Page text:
• Taxi from airport to the town (about 10km) costs about 25-30CUC. It may be possible to bargain the fare to about 20CUC, but not much less.

Alternately you can walk out to the airport parking lot and tip (5-10CUC) one of the tour bus drivers to hitch a ride to your hotel/resort - this always works out cheaper than taxi if you travel solo.

  • Viazul Buses arrive from Havana and Matanzas three times daily. These buses also stop at the Varadero airport. They run a daily overnight service from Santiago de Cuba, stopping at Sancti Spiritus, Camagüey, and Santa Clara in the middle of the night. There is also a morning bus to Santa Clara, Cienfuegos, and Trinidad, returning in the afternoon/early evening.
  • Hiring a car is also possible in the Varadero Airport or through various hotels.

It may also be possible to get to Havana on a hotel transfer bus for about 10CUC by negotiating with the driver.

Via Blanca. Highway connecting Varadero to Havana through Matanzas.

There are no trains.

Transportation - Get Around

Many visitors do not stray far from their package tour hotel. Depending on how close to the town of Varadero your hotel is located, many opportunities to explore either on foot or with a vehicle are present. Visitors staying at Varadero beach hotels (pretty much from the Internacional Hotel or past) end up walking the beach. Any trip to town will require a ride. Those staying in Varadero town have many options on foot.

By bus

There is a double-decker open-on-top bus that runs on a regular schedule from the tip of the peninsula (up by the Barcelo Marina Hotel and Princessa del Mar) all the way into the town of Varadero, with stops at the International Centre (shopping mall with about 100 stores, and restaurants), the open-air marketplace, and most major hotels. Look for the blue sign-posts to indicate stops, routing, and schedules. 5 CUC gets you a day pass that you can use as much as you want to go along the whole peninsula. Watch out for the palm tree branches when sitting on the open top. The branches will whack you in the head, seen it happen at least 7-8 times. Cheers.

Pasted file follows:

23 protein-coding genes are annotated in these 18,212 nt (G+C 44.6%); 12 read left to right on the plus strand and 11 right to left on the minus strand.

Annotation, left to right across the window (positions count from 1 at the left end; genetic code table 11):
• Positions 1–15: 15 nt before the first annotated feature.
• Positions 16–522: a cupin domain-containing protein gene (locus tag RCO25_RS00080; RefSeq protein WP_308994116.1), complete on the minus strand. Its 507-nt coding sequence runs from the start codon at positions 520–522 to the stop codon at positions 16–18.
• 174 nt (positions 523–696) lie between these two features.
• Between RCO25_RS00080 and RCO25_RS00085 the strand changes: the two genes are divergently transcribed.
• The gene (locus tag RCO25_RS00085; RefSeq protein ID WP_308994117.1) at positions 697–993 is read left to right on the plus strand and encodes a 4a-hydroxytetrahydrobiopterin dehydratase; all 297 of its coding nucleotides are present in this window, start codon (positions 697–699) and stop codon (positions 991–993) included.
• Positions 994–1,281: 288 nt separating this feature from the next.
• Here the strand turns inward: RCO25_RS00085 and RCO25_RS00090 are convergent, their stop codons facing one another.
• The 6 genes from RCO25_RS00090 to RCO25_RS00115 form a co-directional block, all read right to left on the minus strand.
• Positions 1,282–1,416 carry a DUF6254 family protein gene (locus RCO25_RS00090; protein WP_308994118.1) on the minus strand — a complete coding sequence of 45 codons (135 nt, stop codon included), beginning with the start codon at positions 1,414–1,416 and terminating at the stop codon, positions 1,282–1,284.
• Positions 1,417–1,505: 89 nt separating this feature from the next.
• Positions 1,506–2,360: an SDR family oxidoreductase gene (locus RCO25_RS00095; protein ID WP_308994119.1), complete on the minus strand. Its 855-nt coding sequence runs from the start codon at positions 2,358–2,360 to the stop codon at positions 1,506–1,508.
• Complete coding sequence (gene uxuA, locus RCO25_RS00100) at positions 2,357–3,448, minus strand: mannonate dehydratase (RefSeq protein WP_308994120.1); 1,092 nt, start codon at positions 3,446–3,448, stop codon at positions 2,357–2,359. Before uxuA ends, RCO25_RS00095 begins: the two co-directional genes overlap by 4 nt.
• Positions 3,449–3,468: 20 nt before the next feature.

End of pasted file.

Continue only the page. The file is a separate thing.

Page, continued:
By taxi

All hotels will have a taxi stand. Fares are either metered or set by distance. Some hotels, mostly the better ones, have car rentals available right at the hotel. There are also several rental outlets in Varadero.


In town, there are motorized trikes with a round enclosure (think of a car-sized orange) that are available for hire, either for sightseeing or point-to-point travel. These are referred to as Coco Taxi.

There are also horse-drawn caleches (carriages) available for hire. They are more prevalent in town, but any hotel concierge or front desk can arrange one upon request.

Mopeds are readily for hire throughout town at a cost of 9CUC for one hour, 12CUC for two hours or 20CUC for twenty four hours. You'll need a drivers license to rent one, even a learners one will do.





Beaches in Varadero

It's quite possible the primary reason tourists visit the Matanzas province in Cuba, is for the Varadero Beaches. Imagine a long coastline of wide beach front, approximately 13 miles in all, with fine white sands and crystal blue waters. Varadero is widely known as a resort area, and it is one of the most popular locations on the entire island of Cuba. The main beach is called Varadero Beach but there are also many unnamed areas of beach that connect to Varadero that offer beautiful sights and activities, too.

Turquoise, Clear Waters

The water at Varadero Beach is not only warm; it's practically see-through due to its clarity and its shallow depth. Whether you're swimming or snorkeling, you can go out to sea several meters and still not run into deep waters. The sea beds viewable from the water's surface and underwater showcase a variety of sea life including turtles, lobster, fish, shrimp, crab, mollusks and coral. You may also run into a group of the local wild dolphins that can be pretty playful when you're swimming or boating.